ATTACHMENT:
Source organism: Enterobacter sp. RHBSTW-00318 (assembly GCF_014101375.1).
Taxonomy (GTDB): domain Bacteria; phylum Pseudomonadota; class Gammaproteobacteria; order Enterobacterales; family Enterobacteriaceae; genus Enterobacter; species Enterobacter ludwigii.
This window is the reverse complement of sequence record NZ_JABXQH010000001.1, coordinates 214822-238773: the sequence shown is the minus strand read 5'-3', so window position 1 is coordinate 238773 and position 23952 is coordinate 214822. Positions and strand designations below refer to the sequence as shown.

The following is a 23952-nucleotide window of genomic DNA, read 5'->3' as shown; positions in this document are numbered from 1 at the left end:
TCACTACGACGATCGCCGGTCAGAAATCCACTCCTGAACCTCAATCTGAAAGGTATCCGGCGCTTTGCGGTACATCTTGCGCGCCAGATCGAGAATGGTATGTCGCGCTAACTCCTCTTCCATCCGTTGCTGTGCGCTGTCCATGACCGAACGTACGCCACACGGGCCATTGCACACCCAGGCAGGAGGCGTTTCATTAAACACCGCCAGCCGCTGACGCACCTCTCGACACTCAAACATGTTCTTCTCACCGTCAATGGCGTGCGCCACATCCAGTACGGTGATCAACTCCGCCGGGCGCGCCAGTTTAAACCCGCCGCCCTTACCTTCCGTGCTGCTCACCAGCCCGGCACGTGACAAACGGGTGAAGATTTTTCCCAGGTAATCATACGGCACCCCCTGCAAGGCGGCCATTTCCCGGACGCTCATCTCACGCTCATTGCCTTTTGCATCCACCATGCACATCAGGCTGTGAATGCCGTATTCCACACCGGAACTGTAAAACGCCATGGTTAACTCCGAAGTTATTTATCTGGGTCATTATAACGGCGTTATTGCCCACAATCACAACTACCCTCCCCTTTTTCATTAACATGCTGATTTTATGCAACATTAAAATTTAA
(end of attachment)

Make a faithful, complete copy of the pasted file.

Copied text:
Source organism: Enterobacter sp. RHBSTW-00318 (assembly GCF_014101375.1).
Taxonomy (GTDB): domain Bacteria; phylum Pseudomonadota; class Gammaproteobacteria; order Enterobacterales; family Enterobacteriaceae; genus Enterobacter; species Enterobacter ludwigii.
This window is the reverse complement of sequence record NZ_JABXQH010000001.1, coordinates 214822-238773: the sequence shown is the minus strand read 5'-3', so window position 1 is coordinate 238773 and position 23952 is coordinate 214822. Positions and strand designations below refer to the sequence as shown.

The following is a 23952-nucleotide window of genomic DNA, read 5'->3' as shown; positions in this document are numbered from 1 at the left end:
TCACTACGACGATCGCCGGTCAGAAATCCACTCCTGAACCTCAATCTGAAAGGTATCCGGCGCTTTGCGGTACATCTTGCGCGCCAGATCGAGAATGGTATGTCGCGCTAACTCCTCTTCCATCCGTTGCTGTGCGCTGTCCATGACCGAACGTACGCCACACGGGCCATTGCACACCCAGGCAGGAGGCGTTTCATTAAACACCGCCAGCCGCTGACGCACCTCTCGACACTCAAACATGTTCTTCTCACCGTCAATGGCGTGCGCCACATCCAGTACGGTGATCAACTCCGCCGGGCGCGCCAGTTTAAACCCGCCGCCCTTACCTTCCGTGCTGCTCACCAGCCCGGCACGTGACAAACGGGTGAAGATTTTTCCCAGGTAATCATACGGCACCCCCTGCAAGGCGGCCATTTCCCGGACGCTCATCTCACGCTCATTGCCTTTTGCATCCACCATGCACATCAGGCTGTGAATGCCGTATTCCACACCGGAACTGTAAAACGCCATGGTTAACTCCGAAGTTATTTATCTGGGTCATTATAACGGCGTTATTGCCCACAATCACAACTACCCTCCCCTTTTTCATTAACATGCTGATTTTATGCAACATTAAAATTTAA